Anyway, back the Blackbeard. At least with all the villains in the last two films there was a reason for them to have their super powers. The crew of the Black Pearl were cursed to be undead from stealing Cortez’s gold; Davy Jones was charged with ferrying the dead to the afterlife, but disobeyed and became a fish monster as punishment. While those are convenient explanations, they are explanations nonetheless. Blackbeard on the other hand gets no explanation as to why he can manipulate reality. It is implied that it is due to the sword, but god knows what the sword is! And what’s more is that he sort of forgets he has these powers unless the plot calls for it, so there was really no point in him having them; the writers could have just thought of more plausible solutions.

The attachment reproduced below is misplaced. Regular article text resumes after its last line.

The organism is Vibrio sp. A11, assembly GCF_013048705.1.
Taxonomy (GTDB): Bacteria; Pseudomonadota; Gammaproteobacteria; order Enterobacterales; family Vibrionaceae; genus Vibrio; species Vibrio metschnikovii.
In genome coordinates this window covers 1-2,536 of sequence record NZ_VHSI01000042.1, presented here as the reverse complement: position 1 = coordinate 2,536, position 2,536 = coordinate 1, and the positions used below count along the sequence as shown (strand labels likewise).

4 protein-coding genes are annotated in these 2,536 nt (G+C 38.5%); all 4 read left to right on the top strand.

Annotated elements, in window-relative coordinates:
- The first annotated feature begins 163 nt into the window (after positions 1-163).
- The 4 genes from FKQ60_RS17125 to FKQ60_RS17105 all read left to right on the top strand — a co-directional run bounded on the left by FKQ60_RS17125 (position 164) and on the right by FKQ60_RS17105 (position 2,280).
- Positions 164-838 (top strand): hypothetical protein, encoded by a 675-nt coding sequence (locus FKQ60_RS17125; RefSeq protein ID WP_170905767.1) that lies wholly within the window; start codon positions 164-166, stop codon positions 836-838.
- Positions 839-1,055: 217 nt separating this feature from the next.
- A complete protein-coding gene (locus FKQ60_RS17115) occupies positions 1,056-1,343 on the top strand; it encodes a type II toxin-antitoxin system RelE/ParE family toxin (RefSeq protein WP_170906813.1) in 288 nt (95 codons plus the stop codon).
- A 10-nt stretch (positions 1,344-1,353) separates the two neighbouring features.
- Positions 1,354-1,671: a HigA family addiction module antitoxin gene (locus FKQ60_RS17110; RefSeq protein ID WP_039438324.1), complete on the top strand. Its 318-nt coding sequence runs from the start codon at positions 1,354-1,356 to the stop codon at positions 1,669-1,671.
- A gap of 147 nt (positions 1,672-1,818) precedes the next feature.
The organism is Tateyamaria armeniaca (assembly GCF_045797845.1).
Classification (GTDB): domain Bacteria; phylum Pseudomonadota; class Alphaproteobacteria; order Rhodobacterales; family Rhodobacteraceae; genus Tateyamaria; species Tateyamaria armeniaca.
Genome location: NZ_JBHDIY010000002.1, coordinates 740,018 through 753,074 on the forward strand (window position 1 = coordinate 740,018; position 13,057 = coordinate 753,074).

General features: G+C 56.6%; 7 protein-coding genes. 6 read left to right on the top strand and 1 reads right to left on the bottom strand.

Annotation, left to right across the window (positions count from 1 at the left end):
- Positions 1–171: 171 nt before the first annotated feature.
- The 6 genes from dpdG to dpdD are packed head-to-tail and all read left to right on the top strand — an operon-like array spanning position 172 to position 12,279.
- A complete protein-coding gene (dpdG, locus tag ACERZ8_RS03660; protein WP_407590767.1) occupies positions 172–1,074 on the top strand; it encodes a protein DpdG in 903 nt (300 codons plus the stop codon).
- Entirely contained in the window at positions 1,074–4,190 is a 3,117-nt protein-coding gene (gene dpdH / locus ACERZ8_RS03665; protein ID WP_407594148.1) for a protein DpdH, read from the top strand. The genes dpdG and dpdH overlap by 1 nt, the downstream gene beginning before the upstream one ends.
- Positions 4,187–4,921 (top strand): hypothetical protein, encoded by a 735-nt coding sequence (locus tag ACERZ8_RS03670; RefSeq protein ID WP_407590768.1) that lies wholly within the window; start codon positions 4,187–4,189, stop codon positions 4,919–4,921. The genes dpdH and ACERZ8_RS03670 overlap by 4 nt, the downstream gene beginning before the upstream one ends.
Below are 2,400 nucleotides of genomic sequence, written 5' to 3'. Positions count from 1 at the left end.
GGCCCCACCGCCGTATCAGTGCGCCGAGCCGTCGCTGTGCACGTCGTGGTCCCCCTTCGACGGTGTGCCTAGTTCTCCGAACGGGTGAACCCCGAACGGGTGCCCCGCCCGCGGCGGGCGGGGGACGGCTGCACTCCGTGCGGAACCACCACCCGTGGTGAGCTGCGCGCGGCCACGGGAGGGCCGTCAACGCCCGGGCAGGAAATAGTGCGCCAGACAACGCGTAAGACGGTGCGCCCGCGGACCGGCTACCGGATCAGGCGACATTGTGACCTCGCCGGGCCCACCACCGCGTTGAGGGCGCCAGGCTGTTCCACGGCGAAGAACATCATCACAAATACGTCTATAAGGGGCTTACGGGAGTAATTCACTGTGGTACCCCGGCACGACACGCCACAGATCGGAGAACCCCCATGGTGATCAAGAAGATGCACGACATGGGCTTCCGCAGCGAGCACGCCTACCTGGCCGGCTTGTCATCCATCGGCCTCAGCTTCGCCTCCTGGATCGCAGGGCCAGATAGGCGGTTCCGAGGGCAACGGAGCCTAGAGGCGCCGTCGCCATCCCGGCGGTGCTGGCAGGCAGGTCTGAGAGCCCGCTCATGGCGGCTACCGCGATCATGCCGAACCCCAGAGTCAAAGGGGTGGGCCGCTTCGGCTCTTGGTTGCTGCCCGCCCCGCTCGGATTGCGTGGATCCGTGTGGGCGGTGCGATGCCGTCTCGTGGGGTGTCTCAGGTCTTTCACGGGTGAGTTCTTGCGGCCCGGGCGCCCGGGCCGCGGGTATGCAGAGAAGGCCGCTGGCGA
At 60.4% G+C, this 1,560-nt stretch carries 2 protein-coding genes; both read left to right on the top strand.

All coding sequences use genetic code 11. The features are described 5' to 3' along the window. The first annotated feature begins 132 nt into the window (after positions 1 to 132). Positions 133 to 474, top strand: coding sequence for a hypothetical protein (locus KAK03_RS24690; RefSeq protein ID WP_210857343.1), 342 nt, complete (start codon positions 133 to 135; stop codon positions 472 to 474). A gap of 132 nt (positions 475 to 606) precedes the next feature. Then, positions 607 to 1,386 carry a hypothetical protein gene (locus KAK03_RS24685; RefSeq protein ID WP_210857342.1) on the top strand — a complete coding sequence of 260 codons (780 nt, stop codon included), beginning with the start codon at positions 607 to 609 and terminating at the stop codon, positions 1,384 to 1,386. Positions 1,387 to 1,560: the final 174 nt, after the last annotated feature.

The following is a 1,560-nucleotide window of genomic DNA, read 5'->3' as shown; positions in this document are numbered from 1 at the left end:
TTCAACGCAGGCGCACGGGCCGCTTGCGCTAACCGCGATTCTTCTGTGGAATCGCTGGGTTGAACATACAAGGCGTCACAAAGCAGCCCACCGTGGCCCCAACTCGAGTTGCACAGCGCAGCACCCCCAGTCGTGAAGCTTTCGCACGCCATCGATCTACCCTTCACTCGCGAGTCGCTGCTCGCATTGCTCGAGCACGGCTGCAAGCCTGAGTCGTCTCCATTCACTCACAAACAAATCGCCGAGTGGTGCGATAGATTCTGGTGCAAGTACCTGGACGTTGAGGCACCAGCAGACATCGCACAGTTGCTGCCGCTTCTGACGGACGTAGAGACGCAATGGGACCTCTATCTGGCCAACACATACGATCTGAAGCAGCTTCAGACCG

In closing, this film is quite bad. While I didn’t loath the two and half hours I spent watching it, if you really think about the film you begin to realise how terrible it is. But I suppose the crowd it is catering for is the crowd who don’t think about their films in any depth other than “Oh Johnny Depp, he’s so hot. I wish I could meet Captain Jack Sparrow *swoon*” even though if they knew anything about pirates they would know that he would smell like a sewer, steal her jewelery, rape her to death and then proceed to crap over the side of his ship. If that describes you, then go enjoy the film! The rest of you, don’t go see Source Code instead of Pirates 4, you’ll have to read today’s second review to find out why….

See you next time!